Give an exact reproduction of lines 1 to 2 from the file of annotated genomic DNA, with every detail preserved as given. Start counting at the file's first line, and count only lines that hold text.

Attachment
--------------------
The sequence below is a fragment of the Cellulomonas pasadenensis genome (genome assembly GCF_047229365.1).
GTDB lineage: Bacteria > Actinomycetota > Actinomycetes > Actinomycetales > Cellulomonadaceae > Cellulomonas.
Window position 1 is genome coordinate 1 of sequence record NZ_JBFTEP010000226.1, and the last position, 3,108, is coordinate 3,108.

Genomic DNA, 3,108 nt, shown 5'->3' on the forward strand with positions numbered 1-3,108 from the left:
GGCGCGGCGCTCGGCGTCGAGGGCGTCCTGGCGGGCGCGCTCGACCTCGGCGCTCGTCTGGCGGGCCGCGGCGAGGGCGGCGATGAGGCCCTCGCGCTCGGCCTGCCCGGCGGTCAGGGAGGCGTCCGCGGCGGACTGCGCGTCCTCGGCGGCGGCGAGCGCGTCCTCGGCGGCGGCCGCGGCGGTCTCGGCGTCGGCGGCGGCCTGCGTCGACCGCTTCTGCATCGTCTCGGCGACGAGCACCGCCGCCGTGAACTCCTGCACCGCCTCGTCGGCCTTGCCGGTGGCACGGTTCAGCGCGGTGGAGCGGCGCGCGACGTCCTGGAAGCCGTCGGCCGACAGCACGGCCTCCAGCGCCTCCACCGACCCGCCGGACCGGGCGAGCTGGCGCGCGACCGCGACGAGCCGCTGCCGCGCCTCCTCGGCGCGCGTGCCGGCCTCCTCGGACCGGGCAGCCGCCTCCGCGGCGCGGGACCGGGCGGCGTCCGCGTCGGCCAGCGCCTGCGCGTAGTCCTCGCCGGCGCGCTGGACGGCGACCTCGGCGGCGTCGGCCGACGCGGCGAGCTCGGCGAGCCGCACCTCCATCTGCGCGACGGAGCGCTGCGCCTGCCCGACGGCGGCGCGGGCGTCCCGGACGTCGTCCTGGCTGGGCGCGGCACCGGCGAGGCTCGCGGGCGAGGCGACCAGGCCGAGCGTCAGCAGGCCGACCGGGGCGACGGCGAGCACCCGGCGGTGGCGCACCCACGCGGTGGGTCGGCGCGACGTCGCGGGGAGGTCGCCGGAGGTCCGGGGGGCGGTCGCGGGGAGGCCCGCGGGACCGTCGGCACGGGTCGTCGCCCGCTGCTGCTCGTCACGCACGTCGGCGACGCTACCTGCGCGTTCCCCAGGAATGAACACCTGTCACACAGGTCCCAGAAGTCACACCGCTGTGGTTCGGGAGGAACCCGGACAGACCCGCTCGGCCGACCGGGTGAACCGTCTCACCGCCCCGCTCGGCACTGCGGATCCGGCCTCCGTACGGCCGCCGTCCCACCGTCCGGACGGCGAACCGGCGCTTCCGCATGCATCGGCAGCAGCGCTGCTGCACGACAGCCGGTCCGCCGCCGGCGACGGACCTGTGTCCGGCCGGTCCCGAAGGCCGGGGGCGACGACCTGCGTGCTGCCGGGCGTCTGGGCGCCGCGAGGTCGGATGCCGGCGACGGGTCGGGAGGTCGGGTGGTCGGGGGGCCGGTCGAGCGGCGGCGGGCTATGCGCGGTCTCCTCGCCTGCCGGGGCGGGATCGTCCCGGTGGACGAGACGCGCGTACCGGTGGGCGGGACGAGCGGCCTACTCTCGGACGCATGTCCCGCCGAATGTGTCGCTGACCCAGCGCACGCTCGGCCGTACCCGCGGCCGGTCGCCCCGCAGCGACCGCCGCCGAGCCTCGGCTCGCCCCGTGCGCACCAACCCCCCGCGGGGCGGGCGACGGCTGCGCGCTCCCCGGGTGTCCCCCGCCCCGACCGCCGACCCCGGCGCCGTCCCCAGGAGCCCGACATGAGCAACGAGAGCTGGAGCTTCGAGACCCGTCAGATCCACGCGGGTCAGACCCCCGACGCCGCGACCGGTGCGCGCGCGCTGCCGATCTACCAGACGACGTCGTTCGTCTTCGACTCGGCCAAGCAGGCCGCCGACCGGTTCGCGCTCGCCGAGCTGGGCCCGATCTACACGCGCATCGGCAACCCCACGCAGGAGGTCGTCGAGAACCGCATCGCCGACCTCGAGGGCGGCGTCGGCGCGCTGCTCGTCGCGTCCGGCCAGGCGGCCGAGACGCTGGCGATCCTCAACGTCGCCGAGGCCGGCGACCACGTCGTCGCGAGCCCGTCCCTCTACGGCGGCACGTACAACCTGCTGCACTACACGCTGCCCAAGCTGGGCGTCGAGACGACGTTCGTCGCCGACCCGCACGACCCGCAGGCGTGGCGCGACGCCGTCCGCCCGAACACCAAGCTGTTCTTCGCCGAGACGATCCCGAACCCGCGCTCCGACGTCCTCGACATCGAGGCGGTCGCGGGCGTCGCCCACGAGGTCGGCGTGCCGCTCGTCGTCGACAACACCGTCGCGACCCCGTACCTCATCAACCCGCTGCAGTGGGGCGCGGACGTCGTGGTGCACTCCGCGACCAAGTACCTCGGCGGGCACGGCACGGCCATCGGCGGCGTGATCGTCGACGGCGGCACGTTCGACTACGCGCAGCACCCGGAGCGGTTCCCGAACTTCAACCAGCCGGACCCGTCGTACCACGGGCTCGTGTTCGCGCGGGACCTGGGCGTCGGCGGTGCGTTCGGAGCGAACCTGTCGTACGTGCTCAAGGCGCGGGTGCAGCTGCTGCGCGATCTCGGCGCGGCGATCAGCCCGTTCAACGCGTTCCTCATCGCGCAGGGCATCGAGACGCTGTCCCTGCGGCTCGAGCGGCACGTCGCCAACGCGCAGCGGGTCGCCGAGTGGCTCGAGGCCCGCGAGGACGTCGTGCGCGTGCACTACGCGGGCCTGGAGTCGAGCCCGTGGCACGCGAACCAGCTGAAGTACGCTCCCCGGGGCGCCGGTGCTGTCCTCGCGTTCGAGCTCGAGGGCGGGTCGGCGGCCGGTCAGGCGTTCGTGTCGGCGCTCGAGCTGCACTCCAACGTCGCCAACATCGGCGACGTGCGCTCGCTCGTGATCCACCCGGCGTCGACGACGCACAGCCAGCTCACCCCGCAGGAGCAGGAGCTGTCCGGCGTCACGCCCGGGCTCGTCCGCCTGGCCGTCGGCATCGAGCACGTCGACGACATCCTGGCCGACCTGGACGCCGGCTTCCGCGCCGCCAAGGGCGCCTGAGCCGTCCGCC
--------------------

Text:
The sequence below is a fragment of the Cellulomonas pasadenensis genome (genome assembly GCF_047229365.1).
GTDB lineage: Bacteria > Actinomycetota > Actinomycetes > Actinomycetales > Cellulomonadaceae > Cellulomonas.